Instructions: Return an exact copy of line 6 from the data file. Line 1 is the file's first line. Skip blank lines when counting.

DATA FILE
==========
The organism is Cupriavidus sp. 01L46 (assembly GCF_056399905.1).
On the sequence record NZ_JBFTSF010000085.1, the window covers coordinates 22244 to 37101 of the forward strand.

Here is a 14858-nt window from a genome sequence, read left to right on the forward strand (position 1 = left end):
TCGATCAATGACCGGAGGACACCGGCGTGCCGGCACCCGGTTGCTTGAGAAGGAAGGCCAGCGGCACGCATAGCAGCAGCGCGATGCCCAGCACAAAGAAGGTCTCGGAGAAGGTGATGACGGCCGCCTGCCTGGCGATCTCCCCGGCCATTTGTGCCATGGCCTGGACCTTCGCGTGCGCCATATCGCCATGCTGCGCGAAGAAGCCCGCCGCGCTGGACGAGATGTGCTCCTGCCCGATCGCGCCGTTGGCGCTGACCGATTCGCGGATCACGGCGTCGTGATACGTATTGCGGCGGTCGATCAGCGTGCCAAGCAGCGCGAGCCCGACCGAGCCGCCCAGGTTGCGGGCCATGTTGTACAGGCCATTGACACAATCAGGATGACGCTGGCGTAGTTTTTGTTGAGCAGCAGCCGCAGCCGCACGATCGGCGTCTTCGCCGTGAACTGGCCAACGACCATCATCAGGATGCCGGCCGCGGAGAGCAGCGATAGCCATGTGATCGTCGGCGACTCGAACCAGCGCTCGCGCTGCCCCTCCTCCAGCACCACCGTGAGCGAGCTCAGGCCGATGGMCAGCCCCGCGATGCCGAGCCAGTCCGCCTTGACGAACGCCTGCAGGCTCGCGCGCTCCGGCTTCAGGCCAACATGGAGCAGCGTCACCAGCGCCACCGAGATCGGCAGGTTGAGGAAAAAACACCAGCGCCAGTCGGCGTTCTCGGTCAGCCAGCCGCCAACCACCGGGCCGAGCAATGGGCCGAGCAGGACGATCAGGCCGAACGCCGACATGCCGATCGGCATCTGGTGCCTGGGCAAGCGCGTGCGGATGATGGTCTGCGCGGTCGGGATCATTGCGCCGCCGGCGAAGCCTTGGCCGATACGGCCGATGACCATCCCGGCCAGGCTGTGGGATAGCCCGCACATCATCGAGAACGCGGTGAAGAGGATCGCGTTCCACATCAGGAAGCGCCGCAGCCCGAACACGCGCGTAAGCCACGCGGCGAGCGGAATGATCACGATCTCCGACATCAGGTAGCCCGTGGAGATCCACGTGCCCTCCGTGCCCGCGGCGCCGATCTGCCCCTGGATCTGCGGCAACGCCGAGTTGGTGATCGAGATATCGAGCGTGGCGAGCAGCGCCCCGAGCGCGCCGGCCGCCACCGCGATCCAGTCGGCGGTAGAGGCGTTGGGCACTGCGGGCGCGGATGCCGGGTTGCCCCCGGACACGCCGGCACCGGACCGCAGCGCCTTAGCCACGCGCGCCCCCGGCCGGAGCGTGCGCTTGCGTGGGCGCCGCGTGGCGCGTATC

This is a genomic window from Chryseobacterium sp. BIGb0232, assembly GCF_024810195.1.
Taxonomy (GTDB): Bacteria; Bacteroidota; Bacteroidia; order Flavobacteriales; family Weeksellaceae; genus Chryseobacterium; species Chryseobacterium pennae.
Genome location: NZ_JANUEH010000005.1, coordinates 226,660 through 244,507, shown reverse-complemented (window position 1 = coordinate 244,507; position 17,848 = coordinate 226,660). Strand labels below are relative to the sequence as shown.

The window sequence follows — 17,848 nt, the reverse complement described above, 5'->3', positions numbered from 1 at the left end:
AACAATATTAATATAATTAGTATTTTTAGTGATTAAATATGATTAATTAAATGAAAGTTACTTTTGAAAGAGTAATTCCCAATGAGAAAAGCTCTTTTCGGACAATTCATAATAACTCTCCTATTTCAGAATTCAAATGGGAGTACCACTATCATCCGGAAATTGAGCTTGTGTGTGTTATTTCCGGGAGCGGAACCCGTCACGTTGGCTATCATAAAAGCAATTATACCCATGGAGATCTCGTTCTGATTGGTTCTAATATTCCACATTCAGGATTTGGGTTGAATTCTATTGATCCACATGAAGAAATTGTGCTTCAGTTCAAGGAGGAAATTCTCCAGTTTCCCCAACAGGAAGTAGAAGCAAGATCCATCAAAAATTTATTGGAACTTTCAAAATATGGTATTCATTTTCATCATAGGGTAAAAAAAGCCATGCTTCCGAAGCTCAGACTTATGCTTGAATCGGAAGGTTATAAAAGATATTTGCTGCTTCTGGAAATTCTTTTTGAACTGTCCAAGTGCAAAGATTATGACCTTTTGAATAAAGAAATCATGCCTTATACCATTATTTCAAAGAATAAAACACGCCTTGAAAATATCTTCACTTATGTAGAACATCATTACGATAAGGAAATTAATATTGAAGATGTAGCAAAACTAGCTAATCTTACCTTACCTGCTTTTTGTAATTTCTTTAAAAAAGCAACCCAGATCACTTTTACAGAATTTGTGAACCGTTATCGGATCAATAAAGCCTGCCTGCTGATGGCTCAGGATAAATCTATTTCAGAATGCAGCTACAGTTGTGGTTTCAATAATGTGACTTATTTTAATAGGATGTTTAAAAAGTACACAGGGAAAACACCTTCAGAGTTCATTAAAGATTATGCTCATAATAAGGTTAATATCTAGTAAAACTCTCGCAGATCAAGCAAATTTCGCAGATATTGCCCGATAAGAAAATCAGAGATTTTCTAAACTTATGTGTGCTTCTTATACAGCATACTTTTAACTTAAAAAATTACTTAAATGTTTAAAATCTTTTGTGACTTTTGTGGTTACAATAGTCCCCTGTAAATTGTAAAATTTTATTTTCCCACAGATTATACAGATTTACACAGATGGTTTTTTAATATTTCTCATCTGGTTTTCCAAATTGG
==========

Taxonomy (GTDB): Bacteria; Bacteroidota; Bacteroidia; order Flavobacteriales; family Weeksellaceae; genus Chryseobacterium; species Chryseobacterium pennae.